FRISCO — Barring legal action, Breckenridge Ski Area could start implementing the controversial Peak 6 expansion as soon as early December after regional Forest Service officials rejected an appeal filed by a coalition of conservation groups, skiers and local residents. Read the appeal here.
Scott Armentrout, Supervisor of the Gunnison, Uncompahgre and Grand Mesa National Forests, the appeal reviewing officer, wrote Nov. 14 that he found that the approval for the project did not violate any federal laws, regulations or policies and recommended upholding White River National Forest Supervisor Scott Fitzwilliams’ decision to approve the 550-acre expansion.
The formal decision was made by appeals deciding officer Brian Ferebee, a deputy regional forester for resources. Read the full appeal decision here, and a summary of the appeal decision here.
BRECKENRIDGE — The proposed Peak 6 expansion at Breckenridge Ski Area is turning into a high country version of Goldilocks, with the new lift and trails being either too big, too small or just right, depending on who you listen to.
For White River National Forest Supervisor Scott Fitzwilliams, who started a town council session on Peak 6 with a brief outline of the plan, the resort’s proposal to add 550 acres and a six-seat lift best meets the need to disperse crowds across the busy ski area — that’s why he chose it as the preferred alternative mid-way through an exhaustive environmental review process.
SUMMIT COUNTY — While Vail Resorts may claim that Peak 6 has always been allocated for lift-served skiing, the U.S. Forest Service at one point proposed limiting Summit County ski areas to their existing boundaries.
And an unprecedented boundary adjustment that affected both the Breckenridge Nordic Center and Breckenridge Ski Area also helped set the stage for the current expansion proposal on Peak 6.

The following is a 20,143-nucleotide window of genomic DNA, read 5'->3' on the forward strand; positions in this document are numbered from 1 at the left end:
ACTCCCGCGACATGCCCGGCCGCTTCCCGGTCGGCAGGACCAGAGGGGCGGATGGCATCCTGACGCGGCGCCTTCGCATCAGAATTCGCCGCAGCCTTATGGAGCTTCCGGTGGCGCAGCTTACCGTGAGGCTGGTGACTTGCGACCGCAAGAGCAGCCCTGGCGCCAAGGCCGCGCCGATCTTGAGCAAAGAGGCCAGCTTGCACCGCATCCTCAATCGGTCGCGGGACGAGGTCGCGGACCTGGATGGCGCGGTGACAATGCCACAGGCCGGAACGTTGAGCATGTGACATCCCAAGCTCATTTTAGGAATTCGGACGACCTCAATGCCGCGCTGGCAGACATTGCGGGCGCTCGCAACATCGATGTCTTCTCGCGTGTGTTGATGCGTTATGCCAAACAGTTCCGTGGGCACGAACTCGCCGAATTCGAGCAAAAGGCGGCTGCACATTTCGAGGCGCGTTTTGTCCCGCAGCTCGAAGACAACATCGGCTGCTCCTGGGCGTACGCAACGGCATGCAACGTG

The preferred alternative (Alternative D) in a draft version of the White River National Forest plan released in the late 1990s under then-forest supervisor Martha Ketelle would have taken Peak 6 out of the ski area prescription. That proposal was based in part on concern about impacts to natural resources. At the time, the EPA was very involved in the forest plan revision as a cooperating agency.
In early comments on the plan, the EPA was very specific about outlining its concerns. Even though the ski industry likes to claim that its footprint is relatively small when compared to the overall size of the White River National Forest, the EPA said ski area development has the single-largest impact to alpine tundra. Continue reading “Breckenridge: Some Peak 6 history”→
SUMMIT COUNTY — It’s sometimes tough to wade through the bureaucratic language used by government officials, and the most recent update on the Peak 6 expansion plan at Breckenridge is no exception. It’s one thing to use precise language with descriptive terms and commonly accepted definitions — that helps ensure that everyone in the conversation is on the same page.
It’s another thing to use confusing phrases that might mislead readers and obscure the real issues. There was no author identified for the Peak 6 memo included in the town council packet, but it has the feel of being written by committee, and doesn’t do much to illuminate what’s at stake. It’s full of passive clauses and three-syllable words where one-syllable words would be just fine.
Agreement addresses parking, traffic and housing impacts of ski area expansion, which is still under Forest Service review
By Bob Berwyn
BRECKENRIDGE — After more than a year of work by a collaborative community task force, the Breckenridge Town Council this week unanimously approved a memorandum of understanding with Breckenridge Ski Resort aimed at addressing social and socio-economic impacts of a proposed ski area expansion. Click here to read the full text of the agreement.
The agreement is intended to avoid negative impacts to the local employee housing market, the availability of health and human services, and parking and transportation infrastructure — all so-called quality of life issues that were identified in an outpouring of public comments when the resort first proposed the expansion a couple of year ago. Continue reading “Breckenridge council approves Peak 6 deal”→